|• The Fed’s preferred measure of inflation stood at 1.3 percent in August |
• The Fed holds $800 billion in Treasury securities, about a third of its assets
• Recent asset purchases cut Treasury yields by 0.5 to 0.7 percentage points
Only a few months ago, policymakers at the Federal Reserve were laying out plans to return from crisis mode back toward normal. Their so-called exit strategy would drain some $1 trillion in excess funds from the banking system in order to assure tame inflation in coming years. Now, in a sharp reversal, the Fed is seriously considering pumping out even more funds out of fear that inflation is unacceptably low.
This is a major shift in the Fed’s thinking. For the first time, its policy committee released a statement after meeting Sept. 21 that explicitly tied future policy decisions to the inflation outlook, committing “to return inflation, over time, to levels consistent with its mandate.” That means they believe the risk of deflation, or a period of falling prices that would undermine growth and complicate efforts to revive the economy, has risen. This also greatly lowers the bar for new stimulus actions, including additional purchases of Treasury securities.
The Fed’s preferred measure of inflation, which excludes volatile food and energy prices, stood at 1.3 percent in August, below the 1.7 to 2 percent range officials believe to be optimal; and the midpoint of policymakers’ forecasts for 2011, which has been drifting down all year, declined from 1.45 percent in January to 1.1 percent in June.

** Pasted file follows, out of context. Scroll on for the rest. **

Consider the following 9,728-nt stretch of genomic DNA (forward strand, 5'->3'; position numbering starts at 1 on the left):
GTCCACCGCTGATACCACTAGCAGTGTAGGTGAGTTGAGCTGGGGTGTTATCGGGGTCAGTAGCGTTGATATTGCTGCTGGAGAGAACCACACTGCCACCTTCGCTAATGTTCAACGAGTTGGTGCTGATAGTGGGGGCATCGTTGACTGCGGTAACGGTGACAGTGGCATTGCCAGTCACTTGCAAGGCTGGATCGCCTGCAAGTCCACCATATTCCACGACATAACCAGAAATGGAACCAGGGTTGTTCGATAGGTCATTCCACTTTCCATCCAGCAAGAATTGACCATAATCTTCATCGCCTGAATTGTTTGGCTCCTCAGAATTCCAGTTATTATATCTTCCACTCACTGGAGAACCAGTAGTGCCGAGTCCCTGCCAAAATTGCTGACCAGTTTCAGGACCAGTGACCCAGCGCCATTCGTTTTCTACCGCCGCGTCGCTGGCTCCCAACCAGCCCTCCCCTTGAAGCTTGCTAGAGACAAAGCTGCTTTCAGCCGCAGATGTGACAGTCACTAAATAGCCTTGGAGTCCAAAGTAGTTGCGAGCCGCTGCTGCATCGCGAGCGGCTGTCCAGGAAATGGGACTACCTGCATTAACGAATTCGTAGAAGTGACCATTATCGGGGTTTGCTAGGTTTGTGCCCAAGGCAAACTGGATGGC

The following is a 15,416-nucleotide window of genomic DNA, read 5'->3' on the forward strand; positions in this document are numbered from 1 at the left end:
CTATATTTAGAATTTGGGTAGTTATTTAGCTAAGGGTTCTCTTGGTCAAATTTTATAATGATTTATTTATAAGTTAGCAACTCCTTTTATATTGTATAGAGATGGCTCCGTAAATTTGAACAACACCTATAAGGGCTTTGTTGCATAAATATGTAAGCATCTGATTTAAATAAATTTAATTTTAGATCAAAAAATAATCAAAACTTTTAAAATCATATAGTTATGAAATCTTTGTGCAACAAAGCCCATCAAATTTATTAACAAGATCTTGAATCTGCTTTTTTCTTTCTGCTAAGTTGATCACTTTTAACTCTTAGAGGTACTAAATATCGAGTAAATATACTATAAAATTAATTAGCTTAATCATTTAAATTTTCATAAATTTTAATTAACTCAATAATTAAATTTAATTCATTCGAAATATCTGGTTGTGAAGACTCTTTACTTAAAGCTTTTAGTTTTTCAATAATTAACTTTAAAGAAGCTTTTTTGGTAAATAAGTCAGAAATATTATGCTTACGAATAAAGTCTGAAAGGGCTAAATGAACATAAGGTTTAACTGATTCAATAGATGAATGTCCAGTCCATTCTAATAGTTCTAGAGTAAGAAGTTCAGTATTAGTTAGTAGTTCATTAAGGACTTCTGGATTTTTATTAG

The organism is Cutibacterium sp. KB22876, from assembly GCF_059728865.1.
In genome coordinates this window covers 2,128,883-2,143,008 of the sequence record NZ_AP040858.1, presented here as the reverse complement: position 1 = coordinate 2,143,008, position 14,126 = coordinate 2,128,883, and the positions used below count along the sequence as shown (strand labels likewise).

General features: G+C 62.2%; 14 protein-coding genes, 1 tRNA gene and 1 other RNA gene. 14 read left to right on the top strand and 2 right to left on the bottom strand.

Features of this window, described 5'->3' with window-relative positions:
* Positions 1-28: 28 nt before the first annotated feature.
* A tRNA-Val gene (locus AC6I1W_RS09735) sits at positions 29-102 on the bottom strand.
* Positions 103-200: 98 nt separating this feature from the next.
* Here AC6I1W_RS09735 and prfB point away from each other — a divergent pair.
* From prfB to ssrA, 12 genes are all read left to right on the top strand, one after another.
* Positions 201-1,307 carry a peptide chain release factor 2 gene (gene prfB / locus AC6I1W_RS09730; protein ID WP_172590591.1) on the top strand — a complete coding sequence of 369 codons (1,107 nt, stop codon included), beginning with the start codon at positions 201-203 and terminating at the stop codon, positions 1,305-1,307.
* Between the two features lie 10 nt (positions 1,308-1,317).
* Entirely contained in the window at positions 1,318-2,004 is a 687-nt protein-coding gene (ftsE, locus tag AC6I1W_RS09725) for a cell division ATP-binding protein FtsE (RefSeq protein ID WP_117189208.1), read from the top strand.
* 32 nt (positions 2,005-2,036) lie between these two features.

A More Aggressive Approach
“A stated goal of raising the level of U.S. inflation implies the Fed is moving much more aggressively than just acting against downside risks to growth,” economists at J.P. Morgan Chase said after the release of the statement. In hindsight, Chairman Bernanke alluded to this policy shift in his Aug. 27 speech in Jackson Hole, Wyo., when he said inflation had declined to a level that isn’t conducive to a healthy economy in the long run.
To reduce the risk that slow growth and high unemployment will lead to a further unwelcome decline in inflation, the Fed will have to feel certain its actions can deliver economic growth well above the economy’s long-term trend of about 2.5 percent for several quarters. That prospect seems increasingly doubtful right now. The policy committee will update its forecast at its November meeting, amid speculation that projections for growth and inflation in both 2010 and 2011 will be lowered, and that the decline in the unemployment rate will be smaller than expected.
In one of the strongest calls yet from a Fed official, New York Fed President Bill Dudley believes that current levels of unemployment and inflation and the time needed to return them to normal levels are unacceptable. “The longer this situation prevails and the U.S. economy is stuck with the current levels of slack and disinflationary pressure, the greater the likelihood that a further shock could push us still further from our dual mandate objectives and closer to outright deflation,” Dudley said in a speech Friday.